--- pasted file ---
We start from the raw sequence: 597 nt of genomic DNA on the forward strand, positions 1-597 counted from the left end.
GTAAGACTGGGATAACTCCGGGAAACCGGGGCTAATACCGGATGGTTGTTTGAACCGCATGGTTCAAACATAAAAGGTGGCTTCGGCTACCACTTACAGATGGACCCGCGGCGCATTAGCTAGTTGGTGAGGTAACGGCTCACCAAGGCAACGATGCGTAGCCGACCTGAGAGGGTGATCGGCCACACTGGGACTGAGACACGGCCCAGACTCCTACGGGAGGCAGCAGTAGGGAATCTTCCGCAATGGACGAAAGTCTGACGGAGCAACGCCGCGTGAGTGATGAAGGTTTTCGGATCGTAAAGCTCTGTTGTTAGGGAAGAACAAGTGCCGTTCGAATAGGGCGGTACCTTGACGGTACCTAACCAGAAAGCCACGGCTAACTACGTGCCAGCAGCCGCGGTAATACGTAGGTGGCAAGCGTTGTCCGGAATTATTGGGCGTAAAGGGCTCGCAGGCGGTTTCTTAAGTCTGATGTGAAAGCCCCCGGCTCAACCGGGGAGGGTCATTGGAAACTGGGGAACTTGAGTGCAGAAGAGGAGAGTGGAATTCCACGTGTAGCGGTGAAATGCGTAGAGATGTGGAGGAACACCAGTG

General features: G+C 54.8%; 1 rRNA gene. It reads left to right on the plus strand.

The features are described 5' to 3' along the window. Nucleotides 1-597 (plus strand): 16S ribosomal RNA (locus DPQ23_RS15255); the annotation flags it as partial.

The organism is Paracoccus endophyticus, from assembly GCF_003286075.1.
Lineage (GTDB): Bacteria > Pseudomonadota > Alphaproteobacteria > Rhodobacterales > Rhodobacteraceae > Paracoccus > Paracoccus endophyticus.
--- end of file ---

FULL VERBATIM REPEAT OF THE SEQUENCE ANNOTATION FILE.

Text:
We start from the raw sequence: 597 nt of genomic DNA on the forward strand, positions 1-597 counted from the left end.
GTAAGACTGGGATAACTCCGGGAAACCGGGGCTAATACCGGATGGTTGTTTGAACCGCATGGTTCAAACATAAAAGGTGGCTTCGGCTACCACTTACAGATGGACCCGCGGCGCATTAGCTAGTTGGTGAGGTAACGGCTCACCAAGGCAACGATGCGTAGCCGACCTGAGAGGGTGATCGGCCACACTGGGACTGAGACACGGCCCAGACTCCTACGGGAGGCAGCAGTAGGGAATCTTCCGCAATGGACGAAAGTCTGACGGAGCAACGCCGCGTGAGTGATGAAGGTTTTCGGATCGTAAAGCTCTGTTGTTAGGGAAGAACAAGTGCCGTTCGAATAGGGCGGTACCTTGACGGTACCTAACCAGAAAGCCACGGCTAACTACGTGCCAGCAGCCGCGGTAATACGTAGGTGGCAAGCGTTGTCCGGAATTATTGGGCGTAAAGGGCTCGCAGGCGGTTTCTTAAGTCTGATGTGAAAGCCCCCGGCTCAACCGGGGAGGGTCATTGGAAACTGGGGAACTTGAGTGCAGAAGAGGAGAGTGGAATTCCACGTGTAGCGGTGAAATGCGTAGAGATGTGGAGGAACACCAGTG

General features: G+C 54.8%; 1 rRNA gene. It reads left to right on the plus strand.

The features are described 5' to 3' along the window. Nucleotides 1-597 (plus strand): 16S ribosomal RNA (locus DPQ23_RS15255); the annotation flags it as partial.

The organism is Paracoccus endophyticus, from assembly GCF_003286075.1.
Lineage (GTDB): Bacteria > Pseudomonadota > Alphaproteobacteria > Rhodobacterales > Rhodobacteraceae > Paracoccus > Paracoccus endophyticus.